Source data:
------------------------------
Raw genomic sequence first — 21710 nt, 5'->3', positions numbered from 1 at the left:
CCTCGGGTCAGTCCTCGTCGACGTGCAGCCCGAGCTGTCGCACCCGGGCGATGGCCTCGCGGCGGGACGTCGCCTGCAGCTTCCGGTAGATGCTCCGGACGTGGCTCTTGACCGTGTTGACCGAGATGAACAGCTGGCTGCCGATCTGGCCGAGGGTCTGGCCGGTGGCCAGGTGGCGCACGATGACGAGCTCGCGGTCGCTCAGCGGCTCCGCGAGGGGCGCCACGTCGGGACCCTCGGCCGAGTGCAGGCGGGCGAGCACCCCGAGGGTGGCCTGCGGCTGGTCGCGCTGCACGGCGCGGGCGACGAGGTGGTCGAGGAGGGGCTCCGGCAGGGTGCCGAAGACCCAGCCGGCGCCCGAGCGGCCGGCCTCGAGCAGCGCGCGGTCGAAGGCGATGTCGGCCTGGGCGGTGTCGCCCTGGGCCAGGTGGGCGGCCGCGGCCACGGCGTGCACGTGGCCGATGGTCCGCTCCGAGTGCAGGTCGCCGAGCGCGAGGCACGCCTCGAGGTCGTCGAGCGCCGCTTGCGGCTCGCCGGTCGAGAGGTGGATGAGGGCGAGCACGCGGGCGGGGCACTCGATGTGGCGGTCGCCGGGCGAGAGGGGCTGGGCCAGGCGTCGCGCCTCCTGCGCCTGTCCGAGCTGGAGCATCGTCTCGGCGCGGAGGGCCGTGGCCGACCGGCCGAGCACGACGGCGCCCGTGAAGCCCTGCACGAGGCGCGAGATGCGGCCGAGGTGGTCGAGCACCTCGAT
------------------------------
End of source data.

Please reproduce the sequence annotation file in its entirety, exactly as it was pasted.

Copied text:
Raw genomic sequence first — 21710 nt, 5'->3', positions numbered from 1 at the left:
CCTCGGGTCAGTCCTCGTCGACGTGCAGCCCGAGCTGTCGCACCCGGGCGATGGCCTCGCGGCGGGACGTCGCCTGCAGCTTCCGGTAGATGCTCCGGACGTGGCTCTTGACCGTGTTGACCGAGATGAACAGCTGGCTGCCGATCTGGCCGAGGGTCTGGCCGGTGGCCAGGTGGCGCACGATGACGAGCTCGCGGTCGCTCAGCGGCTCCGCGAGGGGCGCCACGTCGGGACCCTCGGCCGAGTGCAGGCGGGCGAGCACCCCGAGGGTGGCCTGCGGCTGGTCGCGCTGCACGGCGCGGGCGACGAGGTGGTCGAGGAGGGGCTCCGGCAGGGTGCCGAAGACCCAGCCGGCGCCCGAGCGGCCGGCCTCGAGCAGCGCGCGGTCGAAGGCGATGTCGGCCTGGGCGGTGTCGCCCTGGGCCAGGTGGGCGGCCGCGGCCACGGCGTGCACGTGGCCGATGGTCCGCTCCGAGTGCAGGTCGCCGAGCGCGAGGCACGCCTCGAGGTCGTCGAGCGCCGCTTGCGGCTCGCCGGTCGAGAGGTGGATGAGGGCGAGCACGCGGGCGGGGCACTCGATGTGGCGGTCGCCGGGCGAGAGGGGCTGGGCCAGGCGTCGCGCCTCCTGCGCCTGTCCGAGCTGGAGCATCGTCTCGGCGCGGAGGGCCGTGGCCGACCGGCCGAGCACGACGGCGCCCGTGAAGCCCTGCACGAGGCGCGAGATGCGGCCGAGGTGGTCGAGCACCTCGAT